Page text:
Psybersafe Blog

Read our short, informative blog posts to understand more about cyber security and how people’s behaviour is key to improving it.

(3 min read)

How often have you said to yourself on a Monday: ‘Right. This week I’m going to start this properly’?  

It might be going to the gym, eating healthy lunches, getting up early, not drinking, or anything that you feel you ought to be doing. Whatever it is, Monday marks a new week and therefore a great time to start again. A fresh start, in fact.

The same applies to New Year resolutions. Or using a ‘big’ birthday as a starting point. Or the start of a new season. Anything really that gives us a psychological trigger to make a change in our behaviour.

 Why do certain dates matter?

Research has shown that, rather than thinking of time as a continuum, we tend to see our lives in terms of ‘episodes’ anchored by notable or significant incidents in our lives. 

Dai et al [1] show that the beginning of a school year or school holiday, a religious calendar event and personal life events – the day you passed your driving test, for example – can be temporal landmarks. Any event that is personally more significant than your ‘normal’ day can serve as this trigger.

Even something like a new haircut helps us psychologically separate our new self from the old, accentuating our positive identity. We then try to follow through on that image by changing something or doing something new. This helps to reinforce our new personal image.

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Certain events in our lives are clearly momentous: going to college, getting married, starting your first job or a new business, having a child. But even the little landmarks have this effect of being a trigger for a fresh start – the first day of a new week, or coming back to work after a couple of weeks on holiday.

 What do these event triggers do?

These landmarks open new mental accounts. They allow you to make a break from the past, feel more distanced from past perceived failures and a little like a new person, ready to take on the week, month or year ahead.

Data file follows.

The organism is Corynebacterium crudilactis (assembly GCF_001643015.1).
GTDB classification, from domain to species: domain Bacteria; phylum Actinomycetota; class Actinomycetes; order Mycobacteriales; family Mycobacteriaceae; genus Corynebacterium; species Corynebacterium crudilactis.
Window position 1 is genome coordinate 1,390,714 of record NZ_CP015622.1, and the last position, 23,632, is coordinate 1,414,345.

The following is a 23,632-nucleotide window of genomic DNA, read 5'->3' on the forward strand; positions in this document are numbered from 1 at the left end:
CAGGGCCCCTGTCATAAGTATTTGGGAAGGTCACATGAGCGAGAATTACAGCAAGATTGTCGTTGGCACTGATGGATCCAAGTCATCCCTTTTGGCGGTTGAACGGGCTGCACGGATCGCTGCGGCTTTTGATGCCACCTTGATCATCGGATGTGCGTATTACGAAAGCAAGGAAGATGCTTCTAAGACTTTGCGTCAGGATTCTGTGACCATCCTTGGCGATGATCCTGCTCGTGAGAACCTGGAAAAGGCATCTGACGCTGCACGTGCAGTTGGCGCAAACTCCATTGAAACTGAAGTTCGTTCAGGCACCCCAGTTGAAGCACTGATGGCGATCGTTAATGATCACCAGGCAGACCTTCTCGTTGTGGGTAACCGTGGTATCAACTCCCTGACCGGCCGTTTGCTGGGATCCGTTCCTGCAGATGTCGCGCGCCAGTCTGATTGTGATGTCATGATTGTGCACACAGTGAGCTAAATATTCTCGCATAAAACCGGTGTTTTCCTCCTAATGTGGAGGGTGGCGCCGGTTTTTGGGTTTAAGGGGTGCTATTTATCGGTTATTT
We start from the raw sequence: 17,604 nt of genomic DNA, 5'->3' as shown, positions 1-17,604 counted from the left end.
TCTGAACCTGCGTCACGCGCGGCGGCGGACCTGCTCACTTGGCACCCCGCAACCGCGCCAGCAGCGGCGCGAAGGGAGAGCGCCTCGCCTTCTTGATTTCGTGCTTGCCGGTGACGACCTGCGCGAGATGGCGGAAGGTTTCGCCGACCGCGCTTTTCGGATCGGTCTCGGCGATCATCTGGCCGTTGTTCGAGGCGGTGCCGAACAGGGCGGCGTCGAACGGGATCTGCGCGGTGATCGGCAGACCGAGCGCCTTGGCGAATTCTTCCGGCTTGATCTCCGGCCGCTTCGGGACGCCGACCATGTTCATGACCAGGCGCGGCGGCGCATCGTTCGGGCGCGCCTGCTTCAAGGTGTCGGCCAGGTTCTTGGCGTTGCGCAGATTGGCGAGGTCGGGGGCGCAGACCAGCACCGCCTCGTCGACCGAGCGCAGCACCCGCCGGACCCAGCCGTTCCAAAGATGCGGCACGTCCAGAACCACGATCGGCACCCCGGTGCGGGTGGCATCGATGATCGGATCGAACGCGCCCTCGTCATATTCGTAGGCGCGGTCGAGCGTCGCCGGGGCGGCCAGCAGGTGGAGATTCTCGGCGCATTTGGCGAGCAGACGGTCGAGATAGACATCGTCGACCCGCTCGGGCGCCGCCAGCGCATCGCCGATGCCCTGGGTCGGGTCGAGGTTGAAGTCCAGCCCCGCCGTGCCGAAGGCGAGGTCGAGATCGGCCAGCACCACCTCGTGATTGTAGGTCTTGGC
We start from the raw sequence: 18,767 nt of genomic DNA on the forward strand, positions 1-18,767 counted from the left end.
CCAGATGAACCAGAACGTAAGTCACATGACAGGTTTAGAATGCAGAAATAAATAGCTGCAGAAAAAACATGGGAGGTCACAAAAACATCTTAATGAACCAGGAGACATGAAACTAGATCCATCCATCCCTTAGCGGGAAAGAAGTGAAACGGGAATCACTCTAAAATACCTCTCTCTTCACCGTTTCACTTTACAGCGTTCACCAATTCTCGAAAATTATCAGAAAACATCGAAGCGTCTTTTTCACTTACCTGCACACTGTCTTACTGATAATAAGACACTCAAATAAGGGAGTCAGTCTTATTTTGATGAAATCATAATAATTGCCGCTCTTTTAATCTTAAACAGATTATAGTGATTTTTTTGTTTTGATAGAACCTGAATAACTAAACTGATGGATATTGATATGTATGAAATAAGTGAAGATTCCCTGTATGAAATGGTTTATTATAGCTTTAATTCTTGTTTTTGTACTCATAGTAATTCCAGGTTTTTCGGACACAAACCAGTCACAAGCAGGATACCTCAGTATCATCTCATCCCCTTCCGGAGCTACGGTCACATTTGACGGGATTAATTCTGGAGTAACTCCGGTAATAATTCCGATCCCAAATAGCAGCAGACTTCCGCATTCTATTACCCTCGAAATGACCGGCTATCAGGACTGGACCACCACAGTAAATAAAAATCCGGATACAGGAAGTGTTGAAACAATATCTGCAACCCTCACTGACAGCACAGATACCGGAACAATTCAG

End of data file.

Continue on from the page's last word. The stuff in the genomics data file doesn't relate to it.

As Katy Milkman, James G. Dinan Professor at The Wharton School of the University of Pennsylvania says, in her book ‘How to change’: “We’re more likely to pursue change on dates that feel like new beginnings because these moments help us overcome a common obstacle to goal initiation: the sense that we have failed before and will, thus, fail again.”

The ‘fresh start effect’

 In 2014, Hengchen Dai, Katy Milkman and Jason Riis published a research paper called ‘The Fresh Start Effect’. In it, they offer two likely mechanisms for the fresh start effect.

First, we like to think we’re improving over time, so we attribute past mistakes to inferior versions of ourselves. And we use our current self-conceptions to inform our behaviour, so if you look back and think that you’re a harder worker today than you used to be, you will continue to work harder than you used to.

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Second, in various activities we often get lost in our day-to-day lives. These trigger days or events force us to pause and look at the bigger picture. So we start to think about our bigger goals or longer-term life plans instead.  

So we can see that leaders and managers can use events to help transform behaviours in the workplace. For example – using October, which is Cyber Security Awareness Month, to start to change the way staff behave towards cyber risks. And that’s why we’re offering just 20 SME companies the chance to make that fresh start this month – just sign up for our free trial here, to see how our short, fun online training episodes can help your people make the move towards better cyber security habits – creating a healthy and critical fresh start for your business.

 [1][1] Hengchen Dai, Katherine L. Milkman, Jason Riis (2014) The Fresh Start Effect: Temporal Landmarks Motivate Aspirational Behavior. Management Science. Published online in Articles in Advance 23 Jun 2014 . http://dx.doi.org/10.1287/mnsc.2014.1901